Image of Summer Rose Castillo

I stifled my truth and sought desperately to never admit that I even still had a father. I wanted to be someone else–far removed from him. Someone better. Someone who would not be so desirous of artistic pursuits as those big and bold dreams seemed the route to destruction. My father would eventually die of AIDS, and I’d spend the rest of my teenage years and most of my adulthood hiding it to protect myself from judgement.

Still the arts could not be squelched from my soul. I found my only release derived from my pen...the stories that I would write. I came to study under the legendary theater instructor, Wynn Handman. Wynn would encourage me to continue writing a story that I presented to him...It was my true coming-of-age. “You must keep writing this!” he urged.

With those few words of encouragement, my potential was unleashed and I was finally able to speak my truth, and represent my father–a person that may seem like a waste of life to many, would be brought to life with love and finally, not just leave the world with dignity, but also help me to shine.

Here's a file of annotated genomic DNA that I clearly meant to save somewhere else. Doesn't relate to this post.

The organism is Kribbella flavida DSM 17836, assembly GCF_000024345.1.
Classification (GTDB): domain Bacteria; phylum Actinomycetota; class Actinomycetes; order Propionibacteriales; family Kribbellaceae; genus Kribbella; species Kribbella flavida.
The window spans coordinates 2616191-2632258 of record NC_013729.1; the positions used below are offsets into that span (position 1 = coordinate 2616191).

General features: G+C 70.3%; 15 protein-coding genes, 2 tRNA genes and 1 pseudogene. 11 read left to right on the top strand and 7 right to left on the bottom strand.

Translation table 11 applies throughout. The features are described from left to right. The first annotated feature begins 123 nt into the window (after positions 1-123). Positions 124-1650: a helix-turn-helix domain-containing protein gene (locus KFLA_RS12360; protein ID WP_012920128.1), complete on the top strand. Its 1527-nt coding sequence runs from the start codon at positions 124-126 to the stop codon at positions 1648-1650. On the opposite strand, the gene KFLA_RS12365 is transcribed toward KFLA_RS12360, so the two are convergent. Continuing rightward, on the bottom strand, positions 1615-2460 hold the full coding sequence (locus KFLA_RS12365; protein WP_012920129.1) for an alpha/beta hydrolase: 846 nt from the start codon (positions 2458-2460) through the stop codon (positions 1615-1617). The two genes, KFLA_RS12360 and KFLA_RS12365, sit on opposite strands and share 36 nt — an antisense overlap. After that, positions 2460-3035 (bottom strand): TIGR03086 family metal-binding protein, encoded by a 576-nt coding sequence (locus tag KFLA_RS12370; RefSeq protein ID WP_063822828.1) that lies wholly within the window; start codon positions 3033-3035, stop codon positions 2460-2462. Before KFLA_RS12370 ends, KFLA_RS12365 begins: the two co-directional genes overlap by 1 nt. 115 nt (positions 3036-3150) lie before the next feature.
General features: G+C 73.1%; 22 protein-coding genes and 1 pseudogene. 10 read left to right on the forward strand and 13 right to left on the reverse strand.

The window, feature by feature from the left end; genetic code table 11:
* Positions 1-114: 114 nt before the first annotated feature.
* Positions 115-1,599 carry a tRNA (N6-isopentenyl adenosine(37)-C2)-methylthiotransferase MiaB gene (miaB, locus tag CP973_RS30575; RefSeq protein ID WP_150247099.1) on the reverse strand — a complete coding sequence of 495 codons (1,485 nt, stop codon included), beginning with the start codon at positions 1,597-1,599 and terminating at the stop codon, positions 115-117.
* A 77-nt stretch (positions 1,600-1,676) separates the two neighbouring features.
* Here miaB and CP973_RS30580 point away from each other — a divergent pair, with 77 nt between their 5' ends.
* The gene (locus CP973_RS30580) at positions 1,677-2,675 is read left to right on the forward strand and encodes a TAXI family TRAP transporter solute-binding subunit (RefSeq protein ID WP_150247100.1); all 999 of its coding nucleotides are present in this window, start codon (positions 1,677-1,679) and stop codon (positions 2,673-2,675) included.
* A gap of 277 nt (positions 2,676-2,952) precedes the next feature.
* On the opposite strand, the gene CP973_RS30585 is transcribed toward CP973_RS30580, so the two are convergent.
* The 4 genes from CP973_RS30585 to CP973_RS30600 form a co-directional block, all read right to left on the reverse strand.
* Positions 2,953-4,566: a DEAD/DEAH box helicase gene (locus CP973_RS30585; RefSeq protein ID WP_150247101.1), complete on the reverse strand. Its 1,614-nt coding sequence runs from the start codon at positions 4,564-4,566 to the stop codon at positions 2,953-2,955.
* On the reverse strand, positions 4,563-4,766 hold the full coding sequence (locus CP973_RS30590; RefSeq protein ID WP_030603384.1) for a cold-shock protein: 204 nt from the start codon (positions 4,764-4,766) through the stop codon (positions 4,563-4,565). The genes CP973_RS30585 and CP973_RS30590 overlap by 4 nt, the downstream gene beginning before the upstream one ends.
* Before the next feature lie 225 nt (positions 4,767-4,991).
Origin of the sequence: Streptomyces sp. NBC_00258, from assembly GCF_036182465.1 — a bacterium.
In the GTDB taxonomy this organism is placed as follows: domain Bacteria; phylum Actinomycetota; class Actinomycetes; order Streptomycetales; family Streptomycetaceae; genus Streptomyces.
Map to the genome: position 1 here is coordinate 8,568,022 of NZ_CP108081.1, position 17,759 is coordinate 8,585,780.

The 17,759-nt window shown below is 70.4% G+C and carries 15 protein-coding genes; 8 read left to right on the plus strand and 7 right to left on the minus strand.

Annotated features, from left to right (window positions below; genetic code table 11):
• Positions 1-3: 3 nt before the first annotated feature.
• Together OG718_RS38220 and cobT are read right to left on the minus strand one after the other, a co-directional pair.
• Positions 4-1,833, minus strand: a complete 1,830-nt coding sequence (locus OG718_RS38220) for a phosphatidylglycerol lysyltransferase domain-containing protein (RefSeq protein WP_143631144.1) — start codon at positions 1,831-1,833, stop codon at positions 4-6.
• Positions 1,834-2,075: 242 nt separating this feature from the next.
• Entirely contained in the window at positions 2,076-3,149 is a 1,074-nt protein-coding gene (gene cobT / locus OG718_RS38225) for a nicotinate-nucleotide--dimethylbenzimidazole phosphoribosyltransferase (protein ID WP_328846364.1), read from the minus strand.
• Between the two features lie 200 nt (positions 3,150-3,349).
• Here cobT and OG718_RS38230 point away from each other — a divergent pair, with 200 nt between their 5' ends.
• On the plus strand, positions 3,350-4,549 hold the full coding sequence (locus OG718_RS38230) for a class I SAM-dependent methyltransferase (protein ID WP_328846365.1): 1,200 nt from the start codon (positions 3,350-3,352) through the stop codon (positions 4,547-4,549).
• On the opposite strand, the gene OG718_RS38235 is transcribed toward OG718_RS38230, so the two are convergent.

What has been most useful to you about your Fractured Atlas membership? Which tools, resources, or services have you taken advantage of? 

I have enjoyed the ability to offer tax-deductible donations to my supporters. It is great to have one place where my supporters can explore my project and understand my work and passion for telling this story so thoroughly.


What was your first big win with Fractured Atlas? 

My first big win was a $2,500 donation from a friend. But I consider every dollar a win, because I know that collectively, it brings me that much closer to fulfilling my dream.